What is the Proper Introductory Paragraph Format for a Research Paper?
Learning how to write a great introductory paragraph is just another aspect of writing a great research paper. Research papers are much longer than standard essay papers, so your introduction can actually be one or two paragraphs. No matter how long, you should first check with your instructor to double check on any special requirements. If you there are no special requirements then you can follow the outline below for a standard research paper.
Here’s how to properly format an introductory paragraph in a research paper:
- Include a background: In longer papers it’s a good idea to give a little background on your specific topic. Have there been any other studies? What was the context by which those studies took place? Are there any theories you want to prove or disprove? Give a brief historical narrative that makes your research relevant.
- Indicate the importance: Why are you conducting this research? What implications does it have for your discipline and topic? These are the kinds of things you should mention in your introduction to give your reader an idea of what your motivations for starting this research were in the first place. Don’t be afraid to predict the impact your study will have – as long as you can back it up with content academics like to see a confident study.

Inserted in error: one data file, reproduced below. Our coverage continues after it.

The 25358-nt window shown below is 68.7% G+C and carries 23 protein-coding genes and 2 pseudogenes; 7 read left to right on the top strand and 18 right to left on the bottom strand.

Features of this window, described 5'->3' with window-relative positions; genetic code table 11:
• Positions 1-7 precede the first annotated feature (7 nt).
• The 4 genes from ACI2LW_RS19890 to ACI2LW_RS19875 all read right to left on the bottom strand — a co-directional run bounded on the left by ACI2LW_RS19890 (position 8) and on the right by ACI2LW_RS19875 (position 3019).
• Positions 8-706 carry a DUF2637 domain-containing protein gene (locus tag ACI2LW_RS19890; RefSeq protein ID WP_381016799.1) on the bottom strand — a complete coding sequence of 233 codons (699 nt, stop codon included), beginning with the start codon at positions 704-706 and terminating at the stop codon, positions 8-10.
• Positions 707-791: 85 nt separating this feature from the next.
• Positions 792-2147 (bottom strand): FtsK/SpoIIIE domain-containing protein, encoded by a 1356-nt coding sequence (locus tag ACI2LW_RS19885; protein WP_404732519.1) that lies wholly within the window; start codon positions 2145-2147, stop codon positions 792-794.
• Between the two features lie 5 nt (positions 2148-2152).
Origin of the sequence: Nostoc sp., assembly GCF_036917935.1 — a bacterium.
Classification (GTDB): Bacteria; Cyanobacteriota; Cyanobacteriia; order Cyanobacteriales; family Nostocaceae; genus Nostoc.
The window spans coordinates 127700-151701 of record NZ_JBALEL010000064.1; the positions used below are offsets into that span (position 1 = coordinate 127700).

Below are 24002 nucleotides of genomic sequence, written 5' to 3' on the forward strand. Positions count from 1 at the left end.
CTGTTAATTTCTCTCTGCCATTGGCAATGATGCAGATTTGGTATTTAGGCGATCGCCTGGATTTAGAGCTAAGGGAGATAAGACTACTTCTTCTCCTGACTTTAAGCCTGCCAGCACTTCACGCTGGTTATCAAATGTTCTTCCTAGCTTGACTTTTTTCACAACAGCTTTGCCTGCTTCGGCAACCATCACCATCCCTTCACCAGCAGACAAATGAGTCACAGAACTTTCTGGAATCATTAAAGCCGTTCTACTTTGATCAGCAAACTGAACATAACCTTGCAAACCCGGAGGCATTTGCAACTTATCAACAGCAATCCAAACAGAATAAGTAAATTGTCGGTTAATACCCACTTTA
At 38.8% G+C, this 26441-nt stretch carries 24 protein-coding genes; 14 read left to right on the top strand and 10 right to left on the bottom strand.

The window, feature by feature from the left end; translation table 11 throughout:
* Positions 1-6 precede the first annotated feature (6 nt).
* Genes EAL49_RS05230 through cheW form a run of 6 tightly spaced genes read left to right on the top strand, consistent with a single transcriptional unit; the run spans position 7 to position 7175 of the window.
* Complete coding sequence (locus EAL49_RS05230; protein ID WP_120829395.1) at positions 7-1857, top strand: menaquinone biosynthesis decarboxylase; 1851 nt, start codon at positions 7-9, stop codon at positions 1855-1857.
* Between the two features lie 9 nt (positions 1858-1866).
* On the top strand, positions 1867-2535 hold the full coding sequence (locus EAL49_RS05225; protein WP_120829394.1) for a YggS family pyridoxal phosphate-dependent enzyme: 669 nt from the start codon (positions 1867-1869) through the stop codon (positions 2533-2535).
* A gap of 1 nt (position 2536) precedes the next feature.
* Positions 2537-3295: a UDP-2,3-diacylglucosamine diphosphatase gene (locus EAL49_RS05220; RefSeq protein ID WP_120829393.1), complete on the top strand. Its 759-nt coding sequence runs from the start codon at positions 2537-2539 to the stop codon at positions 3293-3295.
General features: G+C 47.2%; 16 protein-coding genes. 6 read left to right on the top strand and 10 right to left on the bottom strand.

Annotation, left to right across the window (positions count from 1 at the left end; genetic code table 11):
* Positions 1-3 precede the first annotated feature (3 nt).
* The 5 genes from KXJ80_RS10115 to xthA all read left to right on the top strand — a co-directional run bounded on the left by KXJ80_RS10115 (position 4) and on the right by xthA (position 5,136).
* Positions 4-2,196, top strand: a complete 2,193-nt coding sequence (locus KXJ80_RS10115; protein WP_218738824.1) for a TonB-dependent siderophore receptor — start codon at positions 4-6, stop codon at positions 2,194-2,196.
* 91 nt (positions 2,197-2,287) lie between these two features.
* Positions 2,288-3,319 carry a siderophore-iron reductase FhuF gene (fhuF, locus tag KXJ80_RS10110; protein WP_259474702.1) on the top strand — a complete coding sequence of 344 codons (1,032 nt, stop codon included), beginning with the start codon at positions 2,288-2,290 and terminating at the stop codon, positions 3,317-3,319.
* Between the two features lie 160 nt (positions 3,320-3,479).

- Show your limitations: Some studies are so grand in scope that it’s almost impossible to conduct a full experiment. This being said, it’s important you let your reader know that you do in fact have such limitations and that your study only covers a specific section of research. The reason for this is that there may be another research or academic who can conduct a similar research with a larger group and add to your work.
- Give your assumptions: Your introduction should also include any assumptions you are making in your research paper. These could be on the conditions of your study or on the data sets you had to work with. Be sure to establish your basic principle before starting your experiment so that you know how to refer to them and mention them when you include these assumptions in your intro.
- Write your thesis: The last one or two sentences of your introduction should be where you place your thesis statement. It should clearly and concisely express your point of view, argument or position on your topic. You may have to rewrite this a few times as your paper develops. This is perfectly fine as long as each version of your thesis lets the reader know exactly what he or she will be reading in your research paper.